Summary Report No. 121


Klimawandel in der Region Havelland-Fläming
A. Lüttger, F.-W. Gerstengarbe, M. Gutsch, F. Hattermann, P. Lasch, A. Murawski, J. Petraschek, F. Suckow, P. C. Werner (Januar 2011)

The project region MORO ‚Havelland-Fläming’ is part of the East-German Lowland in the transitional zone between a maritime and continental climate. The rainfall in the relatively warm summer is higher than during the mild to moderately cold winter. In future the rising temperature will lead to decreasing rainfall from May to October, but precipitation will increase slightly in winter. A temperature rise between 2 K and 3 K could reduce the average rainfall in the south-eastern part of the project area. Overall, however, changes precipitation will not be significant. Yet rising temperatures in combination with unchanging rainfall will lead to more pronounced negative water balances, especially in summer, due to increasing evaporation. Another impact in summer will be the dramatic increase of heat load. On the other hand the number of cold days will decline over the next decades.
The project region is part of the Elbe catchment. Changes in the runoff characteristics of the Elbe River and its tributaries as well as changes in groundwater recharge are already visible today. Rising precipitation in winter and more rainfall in spring will lead to a shift of the peak runoff to the early spring season. In addition, less rainfall with higher evaporation in summer will lead to declining runoff. Increased temperatures will result in lower groundwater level on the plateaus.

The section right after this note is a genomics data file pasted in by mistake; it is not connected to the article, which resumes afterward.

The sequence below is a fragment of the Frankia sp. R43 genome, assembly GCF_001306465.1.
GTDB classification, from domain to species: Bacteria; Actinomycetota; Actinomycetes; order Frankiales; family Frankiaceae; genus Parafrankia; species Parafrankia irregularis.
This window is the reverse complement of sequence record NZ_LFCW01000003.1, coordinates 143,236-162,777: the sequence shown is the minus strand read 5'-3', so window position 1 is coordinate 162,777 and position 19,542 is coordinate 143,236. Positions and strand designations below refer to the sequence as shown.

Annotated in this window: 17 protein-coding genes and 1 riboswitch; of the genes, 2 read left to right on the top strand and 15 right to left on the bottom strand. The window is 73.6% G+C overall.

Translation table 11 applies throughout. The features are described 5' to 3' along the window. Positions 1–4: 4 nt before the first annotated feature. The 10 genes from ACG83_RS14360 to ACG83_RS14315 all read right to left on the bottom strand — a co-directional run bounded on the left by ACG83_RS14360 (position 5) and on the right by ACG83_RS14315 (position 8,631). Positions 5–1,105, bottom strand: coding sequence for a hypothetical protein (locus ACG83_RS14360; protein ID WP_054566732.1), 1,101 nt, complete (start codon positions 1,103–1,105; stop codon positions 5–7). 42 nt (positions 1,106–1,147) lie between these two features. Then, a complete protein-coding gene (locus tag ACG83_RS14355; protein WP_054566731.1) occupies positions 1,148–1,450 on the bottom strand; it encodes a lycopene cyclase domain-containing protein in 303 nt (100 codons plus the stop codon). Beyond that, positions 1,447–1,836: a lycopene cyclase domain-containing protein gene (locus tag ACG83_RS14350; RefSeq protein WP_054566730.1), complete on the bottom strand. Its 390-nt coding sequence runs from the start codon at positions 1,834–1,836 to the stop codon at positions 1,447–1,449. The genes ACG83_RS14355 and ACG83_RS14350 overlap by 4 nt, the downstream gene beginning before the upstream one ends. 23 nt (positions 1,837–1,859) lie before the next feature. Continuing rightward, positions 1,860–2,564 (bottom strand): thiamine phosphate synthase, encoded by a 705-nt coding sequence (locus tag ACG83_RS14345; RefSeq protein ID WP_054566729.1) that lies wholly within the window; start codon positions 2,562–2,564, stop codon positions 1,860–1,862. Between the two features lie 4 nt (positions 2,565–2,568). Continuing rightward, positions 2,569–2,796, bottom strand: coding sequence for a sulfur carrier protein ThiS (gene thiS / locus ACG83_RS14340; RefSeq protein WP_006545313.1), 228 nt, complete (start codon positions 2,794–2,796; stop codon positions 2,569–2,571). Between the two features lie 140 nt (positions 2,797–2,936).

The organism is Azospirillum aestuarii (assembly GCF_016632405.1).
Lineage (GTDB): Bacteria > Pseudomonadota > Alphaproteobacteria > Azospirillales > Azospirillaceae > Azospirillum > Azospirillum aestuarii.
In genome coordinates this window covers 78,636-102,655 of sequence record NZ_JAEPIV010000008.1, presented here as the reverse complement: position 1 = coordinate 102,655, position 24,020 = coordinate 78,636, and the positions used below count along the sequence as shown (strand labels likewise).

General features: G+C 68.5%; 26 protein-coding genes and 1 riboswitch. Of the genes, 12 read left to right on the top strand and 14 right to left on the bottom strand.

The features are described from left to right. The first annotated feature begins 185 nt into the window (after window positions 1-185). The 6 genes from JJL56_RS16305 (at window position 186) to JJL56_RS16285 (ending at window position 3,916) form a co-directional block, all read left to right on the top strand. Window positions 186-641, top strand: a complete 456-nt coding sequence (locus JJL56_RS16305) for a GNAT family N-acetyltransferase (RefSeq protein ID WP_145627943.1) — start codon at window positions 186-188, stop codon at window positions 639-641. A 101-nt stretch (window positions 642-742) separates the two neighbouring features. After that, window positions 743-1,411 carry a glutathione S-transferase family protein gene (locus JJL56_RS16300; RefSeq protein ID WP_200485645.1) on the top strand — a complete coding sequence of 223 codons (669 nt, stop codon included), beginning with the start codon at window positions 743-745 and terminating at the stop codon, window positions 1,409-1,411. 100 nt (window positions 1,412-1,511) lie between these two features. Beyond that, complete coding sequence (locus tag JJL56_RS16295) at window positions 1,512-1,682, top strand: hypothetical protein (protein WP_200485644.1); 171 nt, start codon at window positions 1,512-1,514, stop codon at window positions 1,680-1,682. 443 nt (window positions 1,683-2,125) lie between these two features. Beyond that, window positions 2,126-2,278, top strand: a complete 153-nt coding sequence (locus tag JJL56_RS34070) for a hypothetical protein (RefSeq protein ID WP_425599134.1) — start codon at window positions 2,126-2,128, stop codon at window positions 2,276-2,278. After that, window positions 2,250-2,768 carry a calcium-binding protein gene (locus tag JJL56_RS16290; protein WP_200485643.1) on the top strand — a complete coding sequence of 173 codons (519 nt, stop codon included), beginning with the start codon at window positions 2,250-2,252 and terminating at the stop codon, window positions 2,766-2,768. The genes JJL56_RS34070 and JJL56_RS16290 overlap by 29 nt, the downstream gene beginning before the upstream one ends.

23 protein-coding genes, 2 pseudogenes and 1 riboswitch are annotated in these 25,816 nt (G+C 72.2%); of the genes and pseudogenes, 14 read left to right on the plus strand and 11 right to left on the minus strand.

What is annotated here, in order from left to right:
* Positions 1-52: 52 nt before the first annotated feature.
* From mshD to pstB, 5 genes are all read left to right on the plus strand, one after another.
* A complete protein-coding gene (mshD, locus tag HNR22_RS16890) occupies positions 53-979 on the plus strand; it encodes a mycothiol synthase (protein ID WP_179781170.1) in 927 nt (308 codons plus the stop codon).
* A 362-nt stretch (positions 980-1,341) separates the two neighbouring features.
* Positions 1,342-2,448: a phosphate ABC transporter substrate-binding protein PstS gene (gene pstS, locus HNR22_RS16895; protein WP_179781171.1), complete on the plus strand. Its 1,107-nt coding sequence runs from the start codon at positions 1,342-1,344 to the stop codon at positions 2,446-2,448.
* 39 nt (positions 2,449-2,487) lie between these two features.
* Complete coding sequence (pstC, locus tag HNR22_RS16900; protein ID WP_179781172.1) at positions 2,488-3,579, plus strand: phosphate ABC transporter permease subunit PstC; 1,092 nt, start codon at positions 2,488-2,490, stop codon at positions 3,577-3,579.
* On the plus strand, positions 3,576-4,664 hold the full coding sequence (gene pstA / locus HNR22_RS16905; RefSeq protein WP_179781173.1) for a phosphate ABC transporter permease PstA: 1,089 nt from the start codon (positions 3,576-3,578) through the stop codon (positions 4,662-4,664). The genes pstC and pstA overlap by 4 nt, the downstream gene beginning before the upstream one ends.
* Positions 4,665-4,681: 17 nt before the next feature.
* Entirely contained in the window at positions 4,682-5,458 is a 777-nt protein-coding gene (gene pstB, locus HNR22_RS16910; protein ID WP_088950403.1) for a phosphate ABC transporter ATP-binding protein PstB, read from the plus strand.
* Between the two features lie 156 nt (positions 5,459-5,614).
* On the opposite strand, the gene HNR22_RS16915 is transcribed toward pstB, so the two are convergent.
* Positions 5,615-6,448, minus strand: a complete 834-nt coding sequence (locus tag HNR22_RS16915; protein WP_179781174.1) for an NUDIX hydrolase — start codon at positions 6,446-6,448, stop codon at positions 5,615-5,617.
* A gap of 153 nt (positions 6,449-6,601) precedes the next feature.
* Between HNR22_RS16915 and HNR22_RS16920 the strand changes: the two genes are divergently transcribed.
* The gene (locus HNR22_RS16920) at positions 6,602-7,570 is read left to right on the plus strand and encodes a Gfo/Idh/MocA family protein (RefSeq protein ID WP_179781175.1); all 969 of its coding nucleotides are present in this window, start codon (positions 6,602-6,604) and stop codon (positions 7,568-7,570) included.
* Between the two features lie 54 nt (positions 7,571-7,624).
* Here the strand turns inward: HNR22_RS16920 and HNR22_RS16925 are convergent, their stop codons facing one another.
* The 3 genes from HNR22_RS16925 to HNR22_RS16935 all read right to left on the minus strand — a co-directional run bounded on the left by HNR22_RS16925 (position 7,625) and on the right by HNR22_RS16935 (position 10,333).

The vast majority of the project region is part of the East-German Lowland. The higher yearly mean temperature and global radiation (compared to the small part of the project area belonging to the Northeast German Lowland), the lower rainfall and site conditions were the reasons for higher yield variability in the past. In future, rising temperature will contribute to rising yields in winter wheat, rye and maize. The gain will be greatest under a temperature increase of 2 K. If temperatures rise further, this may lead to yield losses, especially in maize on locations with low groundwater tables. On the other hand higher CO2 concentrations in the atmosphere could contribute to higher yields and might compensate yield losses.
Lower water availability during the main vegetation period raises the threat of droughts and increases the risk of forest fires. Vegetation periods will lengthen, bringing higher productivity of pine and oak under a temperature rise of up to 2 K. A temperature rise of 3 K up to 2050 would reduce the productivity again. In areas with low groundwater tables and low water storage capacity beech productivity will decline. Rising risk of drought could be a threat to reforestation with planting of beech on such areas. Planting of oaks seems to be more suitable. Short rotation coppice plantations of the drought-tolerant European aspen could be an option for the region's agriculture.


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